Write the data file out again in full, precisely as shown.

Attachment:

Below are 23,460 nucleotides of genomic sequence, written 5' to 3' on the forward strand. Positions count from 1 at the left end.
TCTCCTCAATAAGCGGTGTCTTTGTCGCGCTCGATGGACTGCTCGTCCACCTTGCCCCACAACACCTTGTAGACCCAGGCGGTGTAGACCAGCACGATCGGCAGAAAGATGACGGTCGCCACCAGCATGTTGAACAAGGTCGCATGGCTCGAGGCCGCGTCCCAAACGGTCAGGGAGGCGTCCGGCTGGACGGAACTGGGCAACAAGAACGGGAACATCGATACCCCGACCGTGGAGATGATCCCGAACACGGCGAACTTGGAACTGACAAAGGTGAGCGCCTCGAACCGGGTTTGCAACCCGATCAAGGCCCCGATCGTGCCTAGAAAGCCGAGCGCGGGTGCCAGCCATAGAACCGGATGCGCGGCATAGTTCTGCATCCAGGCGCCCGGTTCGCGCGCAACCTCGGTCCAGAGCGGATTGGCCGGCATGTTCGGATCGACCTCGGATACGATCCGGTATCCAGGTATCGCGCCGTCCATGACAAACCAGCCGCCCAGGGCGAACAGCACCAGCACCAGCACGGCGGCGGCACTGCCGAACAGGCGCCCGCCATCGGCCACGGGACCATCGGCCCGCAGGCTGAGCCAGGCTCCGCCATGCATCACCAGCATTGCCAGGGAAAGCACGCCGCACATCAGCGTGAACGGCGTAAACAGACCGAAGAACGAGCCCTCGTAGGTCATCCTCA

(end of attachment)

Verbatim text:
Below are 23,460 nucleotides of genomic sequence, written 5' to 3' on the forward strand. Positions count from 1 at the left end.
TCTCCTCAATAAGCGGTGTCTTTGTCGCGCTCGATGGACTGCTCGTCCACCTTGCCCCACAACACCTTGTAGACCCAGGCGGTGTAGACCAGCACGATCGGCAGAAAGATGACGGTCGCCACCAGCATGTTGAACAAGGTCGCATGGCTCGAGGCCGCGTCCCAAACGGTCAGGGAGGCGTCCGGCTGGACGGAACTGGGCAACAAGAACGGGAACATCGATACCCCGACCGTGGAGATGATCCCGAACACGGCGAACTTGGAACTGACAAAGGTGAGCGCCTCGAACCGGGTTTGCAACCCGATCAAGGCCCCGATCGTGCCTAGAAAGCCGAGCGCGGGTGCCAGCCATAGAACCGGATGCGCGGCATAGTTCTGCATCCAGGCGCCCGGTTCGCGCGCAACCTCGGTCCAGAGCGGATTGGCCGGCATGTTCGGATCGACCTCGGATACGATCCGGTATCCAGGTATCGCGCCGTCCATGACAAACCAGCCGCCCAGGGCGAACAGCACCAGCACCAGCACGGCGGCGGCACTGCCGAACAGGCGCCCGCCATCGGCCACGGGACCATCGGCCCGCAGGCTGAGCCAGGCTCCGCCATGCATCACCAGCATTGCCAGGGAAAGCACGCCGCACATCAGCGTGAACGGCGTAAACAGACCGAAGAACGAGCCCTCGTAGGTCATCCTCA